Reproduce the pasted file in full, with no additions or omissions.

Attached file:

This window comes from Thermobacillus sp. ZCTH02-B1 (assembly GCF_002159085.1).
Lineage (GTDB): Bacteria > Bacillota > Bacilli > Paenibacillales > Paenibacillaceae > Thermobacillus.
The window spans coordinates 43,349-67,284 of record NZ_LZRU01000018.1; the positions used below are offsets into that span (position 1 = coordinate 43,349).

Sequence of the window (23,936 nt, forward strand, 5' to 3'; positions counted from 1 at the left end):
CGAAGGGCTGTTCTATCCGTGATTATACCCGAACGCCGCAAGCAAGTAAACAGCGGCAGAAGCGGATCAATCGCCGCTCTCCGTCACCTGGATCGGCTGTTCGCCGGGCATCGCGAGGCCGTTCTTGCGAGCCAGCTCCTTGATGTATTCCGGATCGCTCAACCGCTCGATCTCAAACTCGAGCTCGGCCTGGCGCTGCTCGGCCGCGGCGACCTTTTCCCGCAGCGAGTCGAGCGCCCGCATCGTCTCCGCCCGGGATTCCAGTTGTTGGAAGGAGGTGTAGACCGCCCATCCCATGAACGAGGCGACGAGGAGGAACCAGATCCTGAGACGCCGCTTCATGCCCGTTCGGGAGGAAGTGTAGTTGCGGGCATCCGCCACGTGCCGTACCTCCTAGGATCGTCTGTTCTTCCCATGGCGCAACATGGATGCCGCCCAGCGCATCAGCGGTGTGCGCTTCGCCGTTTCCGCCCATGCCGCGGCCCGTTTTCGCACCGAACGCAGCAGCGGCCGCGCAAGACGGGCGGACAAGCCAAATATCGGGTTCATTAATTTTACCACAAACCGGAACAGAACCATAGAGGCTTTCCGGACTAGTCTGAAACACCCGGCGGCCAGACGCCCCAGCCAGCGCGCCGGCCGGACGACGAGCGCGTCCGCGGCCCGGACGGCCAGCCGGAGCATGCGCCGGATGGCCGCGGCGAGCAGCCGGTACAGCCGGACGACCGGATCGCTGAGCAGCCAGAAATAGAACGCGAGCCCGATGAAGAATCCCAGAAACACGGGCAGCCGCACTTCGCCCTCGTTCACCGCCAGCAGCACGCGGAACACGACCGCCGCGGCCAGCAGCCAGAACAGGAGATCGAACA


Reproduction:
This window comes from Thermobacillus sp. ZCTH02-B1 (assembly GCF_002159085.1).
Lineage (GTDB): Bacteria > Bacillota > Bacilli > Paenibacillales > Paenibacillaceae > Thermobacillus.
The window spans coordinates 43,349-67,284 of record NZ_LZRU01000018.1; the positions used below are offsets into that span (position 1 = coordinate 43,349).

Sequence of the window (23,936 nt, forward strand, 5' to 3'; positions counted from 1 at the left end):
CGAAGGGCTGTTCTATCCGTGATTATACCCGAACGCCGCAAGCAAGTAAACAGCGGCAGAAGCGGATCAATCGCCGCTCTCCGTCACCTGGATCGGCTGTTCGCCGGGCATCGCGAGGCCGTTCTTGCGAGCCAGCTCCTTGATGTATTCCGGATCGCTCAACCGCTCGATCTCAAACTCGAGCTCGGCCTGGCGCTGCTCGGCCGCGGCGACCTTTTCCCGCAGCGAGTCGAGCGCCCGCATCGTCTCCGCCCGGGATTCCAGTTGTTGGAAGGAGGTGTAGACCGCCCATCCCATGAACGAGGCGACGAGGAGGAACCAGATCCTGAGACGCCGCTTCATGCCCGTTCGGGAGGAAGTGTAGTTGCGGGCATCCGCCACGTGCCGTACCTCCTAGGATCGTCTGTTCTTCCCATGGCGCAACATGGATGCCGCCCAGCGCATCAGCGGTGTGCGCTTCGCCGTTTCCGCCCATGCCGCGGCCCGTTTTCGCACCGAACGCAGCAGCGGCCGCGCAAGACGGGCGGACAAGCCAAATATCGGGTTCATTAATTTTACCACAAACCGGAACAGAACCATAGAGGCTTTCCGGACTAGTCTGAAACACCCGGCGGCCAGACGCCCCAGCCAGCGCGCCGGCCGGACGACGAGCGCGTCCGCGGCCCGGACGGCCAGCCGGAGCATGCGCCGGATGGCCGCGGCGAGCAGCCGGTACAGCCGGACGACCGGATCGCTGAGCAGCCAGAAATAGAACGCGAGCCCGATGAAGAATCCCAGAAACACGGGCAGCCGCACTTCGCCCTCGTTCACCGCCAGCAGCACGCGGAACACGACCGCCGCGGCCAGCAGCCAGAACAGGAGATCGAACA